As it regarded the Judiciary, the two branches of the New Hampshire Legislature elected them under the Constitution of 1776, and the Governor and Council appointed under that of 1783. In Massachusetts, the Governor, by and with the advice and consent of the Executive Council, made the appointments. In New York, the Governor appointed by and with the advice and consent of a Council of Sepators. In New Jersey, the Legislature chose them ; in Pennsylvania, the Governor and Council; in Delaware, the Governor and Assembly; in Maryland, the popular sentiment of the country. Had it not been so, the republican scheme must have altogether failed as impracticable. Bat legislation was no mystery of art, and the people could not well be mistaken in the kind of evidence by which the fitness of a legislative agent should be indicated. High standing for integrity, good sense and acquirements, with some experience in affairs, was all they wanted. So also, the executive function (apart from its judicial subdivision) could be judged of in a general way by everybody. And these are the parts of the system where it was especially momentous that the people should be as closely and sensibly present as possible. But in descending from hence to other branches of the public service, such as the courts, particular bureaus, &c., the case became harder for the common mind to manage. It was not enough that candidates for such places were well reported of. There was to be a special adaptation of the men to the offices, a fitness of artificial skill, concerning which the multitude were scarce capable of forming an intelligent opinion. It would, therefore, be safer as to stations of that sort, to entrust the appointing power with persons of eminence in the government, who from their position might be expected to exert it more cautiously and discreetly than the people could. And, fortunately, there was nothing in the economy of the public liberty that was likely to take harm from such an arrangement.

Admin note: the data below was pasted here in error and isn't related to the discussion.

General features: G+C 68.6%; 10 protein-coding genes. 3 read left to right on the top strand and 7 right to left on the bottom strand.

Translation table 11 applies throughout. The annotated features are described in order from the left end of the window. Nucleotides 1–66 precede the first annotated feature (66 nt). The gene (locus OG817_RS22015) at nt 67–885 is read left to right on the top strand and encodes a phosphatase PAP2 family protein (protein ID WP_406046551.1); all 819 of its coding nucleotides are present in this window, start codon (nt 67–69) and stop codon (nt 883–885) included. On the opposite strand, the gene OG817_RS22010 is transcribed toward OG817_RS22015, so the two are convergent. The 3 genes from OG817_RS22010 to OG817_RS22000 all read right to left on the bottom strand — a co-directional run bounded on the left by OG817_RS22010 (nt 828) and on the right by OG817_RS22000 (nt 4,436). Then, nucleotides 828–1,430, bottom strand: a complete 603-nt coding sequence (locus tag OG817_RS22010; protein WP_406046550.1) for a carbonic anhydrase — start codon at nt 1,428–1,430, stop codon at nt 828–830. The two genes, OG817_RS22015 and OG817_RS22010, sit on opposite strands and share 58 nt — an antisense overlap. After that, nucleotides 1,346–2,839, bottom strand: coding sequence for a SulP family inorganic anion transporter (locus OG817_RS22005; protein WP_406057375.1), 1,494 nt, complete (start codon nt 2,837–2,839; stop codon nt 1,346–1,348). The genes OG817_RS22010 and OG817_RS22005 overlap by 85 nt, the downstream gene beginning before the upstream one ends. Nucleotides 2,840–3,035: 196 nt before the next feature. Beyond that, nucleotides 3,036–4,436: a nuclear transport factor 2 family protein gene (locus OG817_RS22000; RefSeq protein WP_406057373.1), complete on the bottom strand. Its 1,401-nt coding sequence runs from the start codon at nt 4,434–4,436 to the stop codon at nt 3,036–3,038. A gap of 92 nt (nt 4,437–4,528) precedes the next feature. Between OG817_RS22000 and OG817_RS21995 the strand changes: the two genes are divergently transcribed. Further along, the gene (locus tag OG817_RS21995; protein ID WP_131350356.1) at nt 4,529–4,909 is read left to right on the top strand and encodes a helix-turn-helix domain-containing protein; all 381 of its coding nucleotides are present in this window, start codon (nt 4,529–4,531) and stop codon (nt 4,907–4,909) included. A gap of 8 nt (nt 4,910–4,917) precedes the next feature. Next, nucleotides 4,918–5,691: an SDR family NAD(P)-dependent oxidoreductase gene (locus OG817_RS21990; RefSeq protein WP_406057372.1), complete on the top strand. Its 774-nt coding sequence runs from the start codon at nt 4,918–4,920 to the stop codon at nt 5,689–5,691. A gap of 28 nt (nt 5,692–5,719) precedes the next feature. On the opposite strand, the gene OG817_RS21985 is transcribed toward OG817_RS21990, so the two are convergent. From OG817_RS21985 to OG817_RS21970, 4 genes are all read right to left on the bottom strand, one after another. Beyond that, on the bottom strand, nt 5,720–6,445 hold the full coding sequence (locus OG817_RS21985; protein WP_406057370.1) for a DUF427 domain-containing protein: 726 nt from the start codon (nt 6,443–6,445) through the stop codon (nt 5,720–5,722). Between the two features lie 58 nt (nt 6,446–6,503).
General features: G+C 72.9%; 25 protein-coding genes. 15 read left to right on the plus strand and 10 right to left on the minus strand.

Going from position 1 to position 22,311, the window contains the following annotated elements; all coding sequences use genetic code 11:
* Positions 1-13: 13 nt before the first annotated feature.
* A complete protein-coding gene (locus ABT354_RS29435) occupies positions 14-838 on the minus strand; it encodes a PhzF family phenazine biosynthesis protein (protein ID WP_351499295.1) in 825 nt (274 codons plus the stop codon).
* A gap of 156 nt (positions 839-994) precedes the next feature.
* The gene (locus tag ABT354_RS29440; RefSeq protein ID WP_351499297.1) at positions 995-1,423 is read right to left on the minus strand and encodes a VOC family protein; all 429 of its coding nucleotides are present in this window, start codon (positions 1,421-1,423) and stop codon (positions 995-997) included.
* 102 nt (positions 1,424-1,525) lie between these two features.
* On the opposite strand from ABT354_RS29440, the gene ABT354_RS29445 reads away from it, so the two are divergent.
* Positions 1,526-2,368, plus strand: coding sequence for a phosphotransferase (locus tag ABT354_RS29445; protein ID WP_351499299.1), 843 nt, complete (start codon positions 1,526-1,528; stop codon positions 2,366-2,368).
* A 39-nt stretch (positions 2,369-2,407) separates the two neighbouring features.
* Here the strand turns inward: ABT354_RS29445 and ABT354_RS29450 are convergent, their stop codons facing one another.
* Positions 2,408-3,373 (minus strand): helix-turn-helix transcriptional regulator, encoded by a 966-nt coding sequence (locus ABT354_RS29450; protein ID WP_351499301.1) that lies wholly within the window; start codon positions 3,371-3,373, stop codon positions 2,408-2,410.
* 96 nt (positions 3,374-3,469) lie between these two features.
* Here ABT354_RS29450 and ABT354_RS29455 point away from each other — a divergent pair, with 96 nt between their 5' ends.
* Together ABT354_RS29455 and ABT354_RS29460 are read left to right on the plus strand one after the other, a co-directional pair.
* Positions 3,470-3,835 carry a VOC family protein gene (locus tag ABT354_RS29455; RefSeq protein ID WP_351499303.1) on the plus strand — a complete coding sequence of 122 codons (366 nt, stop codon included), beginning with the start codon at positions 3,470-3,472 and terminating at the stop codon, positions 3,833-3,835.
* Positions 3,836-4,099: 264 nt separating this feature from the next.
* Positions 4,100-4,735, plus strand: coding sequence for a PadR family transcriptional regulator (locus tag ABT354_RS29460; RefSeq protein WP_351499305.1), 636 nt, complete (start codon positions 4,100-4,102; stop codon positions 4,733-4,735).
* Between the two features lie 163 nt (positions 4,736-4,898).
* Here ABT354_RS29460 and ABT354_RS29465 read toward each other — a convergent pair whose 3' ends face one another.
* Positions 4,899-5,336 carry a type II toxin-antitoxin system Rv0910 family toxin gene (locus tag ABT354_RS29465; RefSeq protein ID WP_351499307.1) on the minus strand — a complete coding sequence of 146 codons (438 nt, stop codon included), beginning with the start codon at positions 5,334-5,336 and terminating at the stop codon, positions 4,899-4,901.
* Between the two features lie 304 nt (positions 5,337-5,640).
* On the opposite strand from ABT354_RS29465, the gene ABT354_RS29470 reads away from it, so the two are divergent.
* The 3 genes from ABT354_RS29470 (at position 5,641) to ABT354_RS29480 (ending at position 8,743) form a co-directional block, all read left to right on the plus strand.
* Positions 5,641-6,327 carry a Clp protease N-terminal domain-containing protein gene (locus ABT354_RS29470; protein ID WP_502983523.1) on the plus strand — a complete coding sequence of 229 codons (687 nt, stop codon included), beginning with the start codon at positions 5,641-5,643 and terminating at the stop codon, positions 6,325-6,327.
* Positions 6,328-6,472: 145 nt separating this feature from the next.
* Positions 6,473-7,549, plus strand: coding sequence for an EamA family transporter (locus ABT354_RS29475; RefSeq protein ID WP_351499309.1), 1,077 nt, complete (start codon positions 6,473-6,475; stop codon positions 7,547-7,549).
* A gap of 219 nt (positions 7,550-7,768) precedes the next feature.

Still, beyond the question how far it was best to organize the public service by popular vote, how far by substituted agencies (no inconsiderable question by itself), ulterior matters were to be attended to. There was danger of bad men coming into office through ignorance or incaution on the people's part, or by the arts of deceivers; and there was danger of men becoming bad under the perverting influence of office, after their elevation to it. How were evils like these to be guarded against ?